Thursday, September 19, 2019

Mcdonaldization: Health In A Fastfood Society Essay -- essays research

McDonaldization: Health in A Fastfood Society   Ã‚  Ã‚  Ã‚  Ã‚  McDonaldization, is the term Ritzer derived from the McDonalds' fast food chain to describe the state of our society. Ritzer claims our social institutions have become completely dehumanized in the form of a bureaucracy. Health care is an example of one institution that is characterized by the four components of bureaucracy: efficiency, predictability, control and quantification.   Ã‚  Ã‚  Ã‚  Ã‚  In the past, health care was more simplistic in nature. House calls were no unheard of, and doctors knew all of their patients and their families on a personal level. The doctor who delivered your parents would deliver you as well as your future children. Follow-ups were quite normal; doctors were concerned with your progress for their own peace of mind.   Ã‚  Ã‚  Ã‚  Ã‚  Over time the modern health care system emerged into the bureaucratic organization that it is. All the characteristics depicted by Ritzer are easily seen when one examines health care. From a normal trip to the doctor for a routine check-up or even a specific ailment to rush trip in the emergency room predictability, control, efficiency, and quantification are obvious.   Ã‚  Ã‚  Ã‚  Ã‚  Quantification is easily seen when you first step into a hospital waiting room and a huge sign tells you a number before you are even able to speak to anyone. After waiting a while your number is called, you must give your health card number to the receptionist before continuing. You are then given a file number, which is your only identity for the time you spend within the hospital environment. After seeing the doctor you may come out with a few prescriptions which furthers your nameless ordeal. When you drop nameless ordeal. When you drop into a pharmacy to have a prescription filled the first thing they ask is if you know your prescription number. If you cannot remember it, your actual name is a secondary possibility as a means of identification. Before paying you may have to show your Blue Cross card number or other insurance cards as well, in all it is a very dehumanizing, impersonal process.   Ã‚  Ã‚  Ã‚  Ã‚  Efficiency is another characteristic that is prominent in the hospital situation. To make sure things more smoothly you must call ahead and make an appointment with the reception... ...ike health care workers has come in the face of a demand for efficiency and quantification. It is hard to say who is victimized most by this dehumanization; the doctors who must deny their humanity or their patients who must go to them for treatment.   Ã‚  Ã‚  Ã‚  Ã‚  In conclusion when one applies the four components of McDonaldization to our present health care system one discovers that they are aptly applicable. Quantification is seen when one thinks about how our medical identity is comprised of a series of different numbers. Efficiency is supposed to occur with phone-in prescriptions and appointments. Control is assured by a doctor's capacity to make life or death decisions. As for predictability it is common knowledge as to what routine one follows to receive treatment. The irrationality is how impersonal and inefficient the whole system can become through overworked doctors and other professionals. The iron cage is how the patients of these stressed doctors feel from these doctors' ignorance and neglect. In all it is true that the health care system is one social institution that does successfully meet all of Ritzer's requirements for a McDonaldized institution.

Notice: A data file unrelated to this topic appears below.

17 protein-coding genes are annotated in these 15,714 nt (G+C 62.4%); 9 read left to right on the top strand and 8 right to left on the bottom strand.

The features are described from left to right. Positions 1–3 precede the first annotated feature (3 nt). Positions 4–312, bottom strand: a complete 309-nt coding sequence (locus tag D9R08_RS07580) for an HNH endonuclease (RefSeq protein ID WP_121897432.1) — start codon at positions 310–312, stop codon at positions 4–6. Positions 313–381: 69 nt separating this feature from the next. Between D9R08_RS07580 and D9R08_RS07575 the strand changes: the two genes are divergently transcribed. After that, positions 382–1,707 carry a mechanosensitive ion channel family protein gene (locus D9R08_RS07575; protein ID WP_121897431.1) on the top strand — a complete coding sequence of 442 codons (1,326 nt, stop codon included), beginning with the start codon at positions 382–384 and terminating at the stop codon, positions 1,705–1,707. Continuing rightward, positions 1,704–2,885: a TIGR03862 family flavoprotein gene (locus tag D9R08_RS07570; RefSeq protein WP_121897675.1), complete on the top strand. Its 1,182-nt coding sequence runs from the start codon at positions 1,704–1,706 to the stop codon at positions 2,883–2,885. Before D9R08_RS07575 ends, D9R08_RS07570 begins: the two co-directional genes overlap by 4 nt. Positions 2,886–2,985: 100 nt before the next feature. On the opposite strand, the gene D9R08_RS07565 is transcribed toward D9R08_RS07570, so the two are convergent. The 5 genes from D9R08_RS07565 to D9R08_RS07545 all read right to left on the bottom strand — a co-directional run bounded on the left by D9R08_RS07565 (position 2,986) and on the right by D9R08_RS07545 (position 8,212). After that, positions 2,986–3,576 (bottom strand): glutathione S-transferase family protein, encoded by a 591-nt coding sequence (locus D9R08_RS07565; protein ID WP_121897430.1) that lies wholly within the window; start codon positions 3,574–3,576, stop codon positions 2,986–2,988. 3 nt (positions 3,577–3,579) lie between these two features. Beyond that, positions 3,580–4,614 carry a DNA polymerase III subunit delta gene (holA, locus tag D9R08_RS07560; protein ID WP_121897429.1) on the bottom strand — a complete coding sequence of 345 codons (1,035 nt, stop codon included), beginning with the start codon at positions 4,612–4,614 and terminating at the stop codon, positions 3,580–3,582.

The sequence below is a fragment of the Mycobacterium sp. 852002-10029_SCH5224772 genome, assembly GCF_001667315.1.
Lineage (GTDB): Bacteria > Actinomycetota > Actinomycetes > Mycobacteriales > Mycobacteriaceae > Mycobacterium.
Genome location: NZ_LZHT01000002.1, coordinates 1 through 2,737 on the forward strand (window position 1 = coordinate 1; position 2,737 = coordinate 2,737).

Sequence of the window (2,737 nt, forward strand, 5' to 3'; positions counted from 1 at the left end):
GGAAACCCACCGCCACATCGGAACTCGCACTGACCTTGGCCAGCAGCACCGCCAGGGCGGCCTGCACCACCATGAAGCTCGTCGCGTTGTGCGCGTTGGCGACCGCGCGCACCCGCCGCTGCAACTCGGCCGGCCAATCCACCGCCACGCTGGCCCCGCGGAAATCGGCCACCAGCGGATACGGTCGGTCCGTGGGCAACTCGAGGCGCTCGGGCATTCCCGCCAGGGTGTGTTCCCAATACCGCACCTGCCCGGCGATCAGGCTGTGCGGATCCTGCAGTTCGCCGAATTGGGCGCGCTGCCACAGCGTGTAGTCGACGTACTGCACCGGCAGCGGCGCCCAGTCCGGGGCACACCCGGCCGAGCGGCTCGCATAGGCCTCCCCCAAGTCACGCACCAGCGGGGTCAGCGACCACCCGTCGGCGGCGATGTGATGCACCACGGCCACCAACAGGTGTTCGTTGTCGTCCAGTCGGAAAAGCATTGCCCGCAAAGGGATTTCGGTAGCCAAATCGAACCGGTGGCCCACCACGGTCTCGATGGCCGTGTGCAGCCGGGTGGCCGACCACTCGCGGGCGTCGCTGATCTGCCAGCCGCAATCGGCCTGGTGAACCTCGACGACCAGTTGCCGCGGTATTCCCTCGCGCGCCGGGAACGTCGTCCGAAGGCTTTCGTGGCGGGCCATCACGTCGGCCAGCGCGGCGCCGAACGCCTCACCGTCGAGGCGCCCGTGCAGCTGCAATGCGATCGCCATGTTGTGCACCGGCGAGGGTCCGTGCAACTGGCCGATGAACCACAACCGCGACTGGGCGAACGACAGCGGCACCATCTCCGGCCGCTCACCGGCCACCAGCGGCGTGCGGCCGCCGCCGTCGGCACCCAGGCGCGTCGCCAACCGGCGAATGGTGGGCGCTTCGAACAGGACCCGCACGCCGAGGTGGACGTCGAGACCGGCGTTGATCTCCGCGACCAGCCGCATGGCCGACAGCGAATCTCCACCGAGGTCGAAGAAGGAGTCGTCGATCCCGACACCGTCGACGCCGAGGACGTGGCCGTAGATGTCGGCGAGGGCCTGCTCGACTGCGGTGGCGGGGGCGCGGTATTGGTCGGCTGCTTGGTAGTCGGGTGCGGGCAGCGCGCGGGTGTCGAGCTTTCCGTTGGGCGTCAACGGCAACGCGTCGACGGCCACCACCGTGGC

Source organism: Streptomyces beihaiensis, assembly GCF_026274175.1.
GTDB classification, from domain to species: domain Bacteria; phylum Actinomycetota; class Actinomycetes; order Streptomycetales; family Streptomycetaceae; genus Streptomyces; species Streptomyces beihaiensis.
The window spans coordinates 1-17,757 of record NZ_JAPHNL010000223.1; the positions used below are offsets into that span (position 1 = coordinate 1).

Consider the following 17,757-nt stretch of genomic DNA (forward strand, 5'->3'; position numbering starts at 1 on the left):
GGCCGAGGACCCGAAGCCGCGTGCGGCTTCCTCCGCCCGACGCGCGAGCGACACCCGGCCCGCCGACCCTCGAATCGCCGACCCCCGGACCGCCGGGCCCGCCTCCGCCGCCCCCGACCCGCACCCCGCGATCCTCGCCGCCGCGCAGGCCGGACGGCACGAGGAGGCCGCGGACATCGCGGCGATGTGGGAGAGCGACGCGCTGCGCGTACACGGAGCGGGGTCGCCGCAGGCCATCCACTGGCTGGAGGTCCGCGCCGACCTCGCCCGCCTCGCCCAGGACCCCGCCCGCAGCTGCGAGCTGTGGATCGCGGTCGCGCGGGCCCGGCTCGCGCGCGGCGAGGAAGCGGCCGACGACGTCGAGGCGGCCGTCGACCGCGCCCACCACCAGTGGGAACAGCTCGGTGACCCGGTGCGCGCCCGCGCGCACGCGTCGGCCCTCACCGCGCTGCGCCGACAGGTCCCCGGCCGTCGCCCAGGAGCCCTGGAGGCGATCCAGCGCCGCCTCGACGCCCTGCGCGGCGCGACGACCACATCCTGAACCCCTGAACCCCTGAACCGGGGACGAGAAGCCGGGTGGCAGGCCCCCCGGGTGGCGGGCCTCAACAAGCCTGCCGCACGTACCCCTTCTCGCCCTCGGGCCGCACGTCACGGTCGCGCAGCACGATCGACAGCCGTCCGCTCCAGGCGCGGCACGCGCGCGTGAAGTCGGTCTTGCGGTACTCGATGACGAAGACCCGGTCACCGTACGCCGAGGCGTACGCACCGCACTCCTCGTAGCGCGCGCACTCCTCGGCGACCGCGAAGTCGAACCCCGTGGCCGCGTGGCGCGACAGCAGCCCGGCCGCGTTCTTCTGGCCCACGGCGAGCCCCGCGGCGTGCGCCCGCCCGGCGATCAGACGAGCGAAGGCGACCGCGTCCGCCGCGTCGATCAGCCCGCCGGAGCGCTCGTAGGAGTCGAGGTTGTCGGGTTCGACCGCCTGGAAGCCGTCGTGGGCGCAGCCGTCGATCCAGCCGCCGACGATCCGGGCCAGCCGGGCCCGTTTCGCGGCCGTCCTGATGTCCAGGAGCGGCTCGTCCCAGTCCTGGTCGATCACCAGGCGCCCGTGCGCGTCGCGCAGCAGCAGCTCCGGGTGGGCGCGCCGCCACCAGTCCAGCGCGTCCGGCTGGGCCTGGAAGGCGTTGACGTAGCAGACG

Wednesday, September 18, 2019

Imaginative :: essays papers